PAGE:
Brian White: The Minister will know that the success of Milton Keynes is largely based on small firms coming to the area, supported by agencies in the public and private sectors. The business plan for the local small business service is based on that same ethos of partnership. Will he ensure that the local service holds to those commitments and give an assurance that the money will go to companies and not into bureaucracy?
Nigel Griffiths: I am certainly concerned about the underspend on operational costs in Milton Keynes, and I am monitoring the performance of Business Links. However, I am delighted by the quality of the support given to local firms that are badly affected by foot and mouth in my hon. Friend's area, such as Hot Air Balloon Adventures. The company informed me this morning that help from Business Links solutions was vital in assisting its survival and recovery.
Brian Cotter (Weston-super-Mare): I think that the Minister will agree that we all hope that the Small Business Service will be truly effective. Many residential homes in my constituency are concerned about the national minimum standards being imposed by the Government. The Small Business Service should act on their behalf, but in this case it has shown its ignorance of the Department of Health's consultation process. In fact, the official report of the Small Business Service to the Department shows that the service has been seeking business representation on a strategic group that does not even exist.
Nigel Griffiths: I am sorry to hear of any constituency concerns about the Small Business Service; it has given us very good service during the past 18 months. I am sure that better is to come and I am happy to take note of the hon. Gentleman's comments and to consider the matter. During the past quarter alone, the Small Business Service has helped more than 130,000 businesses through the advice given by Business Links.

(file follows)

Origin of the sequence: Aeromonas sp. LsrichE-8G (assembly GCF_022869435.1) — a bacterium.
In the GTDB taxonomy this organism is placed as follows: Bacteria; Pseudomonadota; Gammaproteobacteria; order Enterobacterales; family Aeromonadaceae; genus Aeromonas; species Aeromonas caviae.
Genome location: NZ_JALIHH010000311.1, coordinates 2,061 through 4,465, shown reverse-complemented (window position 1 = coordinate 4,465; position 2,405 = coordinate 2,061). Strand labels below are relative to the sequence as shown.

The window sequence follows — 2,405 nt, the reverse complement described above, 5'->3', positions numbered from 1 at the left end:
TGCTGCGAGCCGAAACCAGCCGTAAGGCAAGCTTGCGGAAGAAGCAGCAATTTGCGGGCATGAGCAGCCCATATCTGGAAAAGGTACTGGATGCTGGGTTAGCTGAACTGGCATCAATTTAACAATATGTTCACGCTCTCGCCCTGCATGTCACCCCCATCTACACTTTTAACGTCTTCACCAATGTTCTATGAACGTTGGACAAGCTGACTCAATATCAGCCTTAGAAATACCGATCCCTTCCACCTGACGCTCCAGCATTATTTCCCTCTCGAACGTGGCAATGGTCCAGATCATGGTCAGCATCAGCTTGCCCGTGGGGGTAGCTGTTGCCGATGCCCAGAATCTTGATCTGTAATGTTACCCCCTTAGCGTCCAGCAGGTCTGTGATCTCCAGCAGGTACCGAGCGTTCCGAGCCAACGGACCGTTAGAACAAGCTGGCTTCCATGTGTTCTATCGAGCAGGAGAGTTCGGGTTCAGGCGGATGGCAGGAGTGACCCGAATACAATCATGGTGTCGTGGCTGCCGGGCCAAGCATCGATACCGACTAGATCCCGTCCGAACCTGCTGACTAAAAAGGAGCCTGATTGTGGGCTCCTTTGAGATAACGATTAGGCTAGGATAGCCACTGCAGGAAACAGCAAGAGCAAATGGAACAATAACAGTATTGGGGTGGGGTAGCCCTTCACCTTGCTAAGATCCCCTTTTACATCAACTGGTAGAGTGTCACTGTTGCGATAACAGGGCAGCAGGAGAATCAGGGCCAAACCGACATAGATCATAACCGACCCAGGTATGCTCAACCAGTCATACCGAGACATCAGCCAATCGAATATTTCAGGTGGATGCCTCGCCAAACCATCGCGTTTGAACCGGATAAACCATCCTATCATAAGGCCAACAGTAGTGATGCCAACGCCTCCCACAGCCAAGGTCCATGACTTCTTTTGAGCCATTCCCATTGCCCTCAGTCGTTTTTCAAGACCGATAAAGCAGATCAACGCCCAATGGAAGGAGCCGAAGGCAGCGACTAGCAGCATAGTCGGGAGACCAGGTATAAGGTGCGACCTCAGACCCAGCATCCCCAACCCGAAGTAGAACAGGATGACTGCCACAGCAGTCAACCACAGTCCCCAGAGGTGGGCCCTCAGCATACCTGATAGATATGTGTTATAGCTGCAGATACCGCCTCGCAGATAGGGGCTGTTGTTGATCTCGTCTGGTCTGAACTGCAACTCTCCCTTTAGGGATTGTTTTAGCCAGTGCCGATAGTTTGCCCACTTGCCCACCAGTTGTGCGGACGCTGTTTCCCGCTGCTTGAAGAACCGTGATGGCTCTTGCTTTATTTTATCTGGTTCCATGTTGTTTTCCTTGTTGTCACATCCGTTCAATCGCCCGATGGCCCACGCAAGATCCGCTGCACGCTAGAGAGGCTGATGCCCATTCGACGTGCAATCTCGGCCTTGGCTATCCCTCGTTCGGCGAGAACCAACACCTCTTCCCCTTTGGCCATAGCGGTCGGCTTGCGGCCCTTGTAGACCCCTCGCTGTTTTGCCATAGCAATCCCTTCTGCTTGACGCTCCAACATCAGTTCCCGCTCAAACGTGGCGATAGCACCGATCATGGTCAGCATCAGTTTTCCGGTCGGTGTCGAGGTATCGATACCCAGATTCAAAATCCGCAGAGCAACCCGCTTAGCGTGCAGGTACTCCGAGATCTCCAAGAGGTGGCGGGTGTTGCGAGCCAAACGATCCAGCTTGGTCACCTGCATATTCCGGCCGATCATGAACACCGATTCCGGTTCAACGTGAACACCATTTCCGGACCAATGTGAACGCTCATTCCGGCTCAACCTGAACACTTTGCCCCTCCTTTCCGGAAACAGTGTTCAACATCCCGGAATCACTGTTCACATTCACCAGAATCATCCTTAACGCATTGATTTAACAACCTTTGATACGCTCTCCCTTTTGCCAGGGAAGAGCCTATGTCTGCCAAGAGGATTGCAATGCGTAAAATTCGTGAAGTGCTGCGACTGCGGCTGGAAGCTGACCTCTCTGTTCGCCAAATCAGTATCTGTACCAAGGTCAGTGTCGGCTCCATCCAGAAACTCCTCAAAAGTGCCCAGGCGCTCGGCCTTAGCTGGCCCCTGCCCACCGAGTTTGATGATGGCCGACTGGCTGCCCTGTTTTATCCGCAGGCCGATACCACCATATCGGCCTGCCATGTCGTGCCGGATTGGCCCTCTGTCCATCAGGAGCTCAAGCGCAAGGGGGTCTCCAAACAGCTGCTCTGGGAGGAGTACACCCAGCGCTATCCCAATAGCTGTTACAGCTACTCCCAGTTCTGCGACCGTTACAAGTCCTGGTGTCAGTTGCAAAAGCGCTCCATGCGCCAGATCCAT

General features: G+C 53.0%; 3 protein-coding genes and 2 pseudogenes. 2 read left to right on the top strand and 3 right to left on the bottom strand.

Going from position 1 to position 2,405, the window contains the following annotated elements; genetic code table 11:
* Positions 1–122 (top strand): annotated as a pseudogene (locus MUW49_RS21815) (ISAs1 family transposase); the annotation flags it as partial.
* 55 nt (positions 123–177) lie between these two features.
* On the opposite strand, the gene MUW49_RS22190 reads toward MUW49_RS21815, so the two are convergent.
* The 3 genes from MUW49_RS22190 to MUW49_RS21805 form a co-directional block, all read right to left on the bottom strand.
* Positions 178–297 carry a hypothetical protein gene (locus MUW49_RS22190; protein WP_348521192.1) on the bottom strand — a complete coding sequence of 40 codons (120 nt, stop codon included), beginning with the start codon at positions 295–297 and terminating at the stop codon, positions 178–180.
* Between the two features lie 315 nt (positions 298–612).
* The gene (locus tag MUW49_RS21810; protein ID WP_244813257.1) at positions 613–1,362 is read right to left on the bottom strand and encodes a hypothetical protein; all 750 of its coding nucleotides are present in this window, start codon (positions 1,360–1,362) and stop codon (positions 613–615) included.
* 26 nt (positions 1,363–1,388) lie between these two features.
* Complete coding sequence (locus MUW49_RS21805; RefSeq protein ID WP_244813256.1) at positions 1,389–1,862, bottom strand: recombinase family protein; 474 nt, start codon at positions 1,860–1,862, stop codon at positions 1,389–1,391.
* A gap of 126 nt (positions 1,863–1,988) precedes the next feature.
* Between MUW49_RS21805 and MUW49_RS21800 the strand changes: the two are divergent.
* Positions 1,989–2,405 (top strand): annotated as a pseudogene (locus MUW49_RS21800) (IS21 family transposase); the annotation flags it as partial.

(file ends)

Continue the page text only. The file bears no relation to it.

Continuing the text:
Mr. Harry Barnes (North-East Derbyshire): Some small businesses are providers of services to people with individual learning accounts. Did the Department of Trade and Industry or the Small Business Service have any input in the recent decision of the Department for Education and Skills to stop taking new recruits for the ILA programme on 7 December? If so, was it not undiplomatic for that Department to send letters to small businesses telling them not to rush people into new, inappropriate accounts? After all, not all small businesses are run by cowboys.
Nigel Griffiths: I recently met the Under-Secretary of State for Education and Skills, my hon. Friend the Member for Wentworth (John Healey), who has responsibility for that sector. We agreed that the help given to people should be constantly monitored, updated and improved. With the aim of improving the available services, I have certainly noted the comments of my hon. Friend the Member for North-East Derbyshire (Mr. Barnes). I know that my hon. Friend the
Mr. Philip Hammond (Runnymede and Weybridge): Will the Minister tell the House what advice he has received from the Small Business Service about the likely impact on small and medium-sized enterprises of the removal by the European Parliament of the concessions for smaller businesses in the information and consultation directive? That concession was brokered by the UK Government. Would it be too much to ask that in future, when the British Labour Government negotiate concessions in Brussels for the benefit of British business, Labour MEPs vote for them, not against them?
Nigel Griffiths: The hon. Gentleman gave us the position of the European Parliament, but there has been no change in the agreement on the common position on that matter. Indeed, I met Commissioner Liikanen last week in Brussels to discuss the strong representation that we and other member states are making to ensure that small businesses can thrive and grow in the EU.